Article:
The causeways are always jammed - both Woodlands and Tuas checkpoints linking us to Malaysia's borders, and many cars on the road have Singapore license plates. Be it rain or shine, be it late hours or weekends, let there be political unrest and widespread diseases- nothing deters Singaporeans from crossing the borders. Why?
1. A Short Getaway
Having been confined in the tiny little red dot we call Singapore (and our home) for most of the times, a weekend or public holiday is the perfect time for a very short getaway and flee the hustle of city life. Where else could be more convenient than our very own neighbor - accessible by just a couple of hours' drive? It's no wonder that Singaporeans are flocking over for leisure once they are sick of our own malls and restaurants. Some people even plan a short hotel stay for a night or two.
Like, really? Singaporeans are foodies, sure, hence the notion of food-hunting across the causeway does not fail to appeal.
Whether one chooses to eat the famous "Lok-lok" - skewers of food one may order from street-side carts and then dip into a pot of gravy (shared by everyone) to eat, or prefer the "more authentic" Bak Kut Teh, wanton noodles, Zi Char (stir-fried seafood or meat dishes at coffeeshops) or durians, it is a food paradise.
I had a casual dinner at their Causeway Bay Hong Kong Restaurant @ City Square Mall the other day - BBQ wanton noodles with Iced Horlicks, and Szechuan Beef Hor Fun soup with Iced Plum Juice, for just RM30++ for two (converted to SGD, its $15.00!). So, besides offering a wide array of traditional food dishes, the food across the border is very affordable too. No wonder Singaporeans are flocking over here to satiate their food cravings.
There are many shopping malls here, such as KSL, City Square, Holiday Plaza, Pelangi Mall, The Store and Jusco, inviting us to shop till we drop.
Besides offering local brand names and items that cannot be found in Singapore's malls, the merchandise and groceries in Johor Bahru are cheaper too. Hence, it is really not surprising to hear people coming in here to replenish their household items, contact lens solutions, cigarettes etc.
Does the title of this paragraph sound familiar? Ha! Yes, getting your petrol here is definitely cheaper (by nearly half the price!), hence some Singaporeans come in here just to fill up their petrol tanks, get a car wash and then drive out afterwards. There are some who even rock / shake their cars a little so that more petrol may flow in - and I feel that is a very ugly behavior.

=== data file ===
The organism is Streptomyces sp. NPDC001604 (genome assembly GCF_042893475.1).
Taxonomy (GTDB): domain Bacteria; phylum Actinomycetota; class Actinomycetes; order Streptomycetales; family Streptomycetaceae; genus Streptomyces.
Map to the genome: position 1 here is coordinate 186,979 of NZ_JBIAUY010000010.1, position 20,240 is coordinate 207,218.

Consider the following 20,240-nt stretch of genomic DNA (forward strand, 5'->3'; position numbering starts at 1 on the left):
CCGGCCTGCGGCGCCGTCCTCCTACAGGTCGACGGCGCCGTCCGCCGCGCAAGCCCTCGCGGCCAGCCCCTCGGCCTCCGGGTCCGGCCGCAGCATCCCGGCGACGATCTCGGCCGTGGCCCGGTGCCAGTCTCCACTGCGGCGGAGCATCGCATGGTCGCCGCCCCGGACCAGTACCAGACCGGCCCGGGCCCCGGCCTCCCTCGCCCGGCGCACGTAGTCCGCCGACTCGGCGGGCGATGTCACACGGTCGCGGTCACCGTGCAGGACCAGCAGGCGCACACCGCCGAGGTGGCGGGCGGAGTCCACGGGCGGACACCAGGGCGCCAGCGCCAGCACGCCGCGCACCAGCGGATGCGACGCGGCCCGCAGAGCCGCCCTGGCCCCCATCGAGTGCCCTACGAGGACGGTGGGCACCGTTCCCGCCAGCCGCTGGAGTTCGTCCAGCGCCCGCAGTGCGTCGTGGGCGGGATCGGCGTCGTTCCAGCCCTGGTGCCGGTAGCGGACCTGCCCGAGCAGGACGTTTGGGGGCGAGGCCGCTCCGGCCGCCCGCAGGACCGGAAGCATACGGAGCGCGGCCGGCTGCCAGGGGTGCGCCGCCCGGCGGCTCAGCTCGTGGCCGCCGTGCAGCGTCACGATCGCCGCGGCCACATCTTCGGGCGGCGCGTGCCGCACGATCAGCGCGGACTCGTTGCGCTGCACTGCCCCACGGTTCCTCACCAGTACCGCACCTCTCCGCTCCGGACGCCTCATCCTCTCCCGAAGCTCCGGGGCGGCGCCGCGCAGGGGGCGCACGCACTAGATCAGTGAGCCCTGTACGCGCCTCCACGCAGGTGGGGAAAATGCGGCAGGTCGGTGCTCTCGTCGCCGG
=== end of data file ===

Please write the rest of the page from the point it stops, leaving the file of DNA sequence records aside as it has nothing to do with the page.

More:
5. Recreational Activities
Others come in here for manicure, pedicure, hair services, massages, golf, movies and Karaoke (KTV) because it is a lot less expensive after currency exchange.
I have tried most of the above activities, and yes, if the facilities are good, up to date and cheaper indeed, why not? It would be more fun especially if there is a group of people (family or friends) heading in to enjoy together.
6. Looking for Things that cannot be found in Singapore
Don't laugh, this is not funny at all. There are indeed a number of items that cannot be found in Singapore at all or anymore, hence one could gladly cross the border in hunt for them. If found, of course Johor Bahru would be the next venue for topping up on these items unfound in Singapore.
Of course, some people may buy chewing gums or pirated DVDs there, who knows?
7. Consulting TCM
I know of a couple of very popular Chinese Physicians based in Johor Bahru, hence some Singaporeans drive in to consult , visit and replenish their Chinese medical supplies. No, the fees these physicians charge are not low, but apparently their formulae work, so that's what matters.
8. Visiting Families or Friends
Many Singaporeans have Malaysian relatives and friends, some whom reside in Johor Bahru - so near! Hence it is uncommon to see locals driving or taking public transport in, just to visit their friends and relatives for some good old catching up or attending weddings / celebrations etc.
Why not? Many Malaysians in Johor Bahru are warm, hospitable people and stay in huge landed houses. Hence they welcome guests and visitors very readily - a trip or two there would warrant good home-cooked food and very friendly reception. One could also get some cultural infusion done through such a visit.
That sums up my investigations / findings of why Singaporeans enjoy driving across the Causeway into the wombs of Johor Bahru, Malaysia. Are you one of them too? :)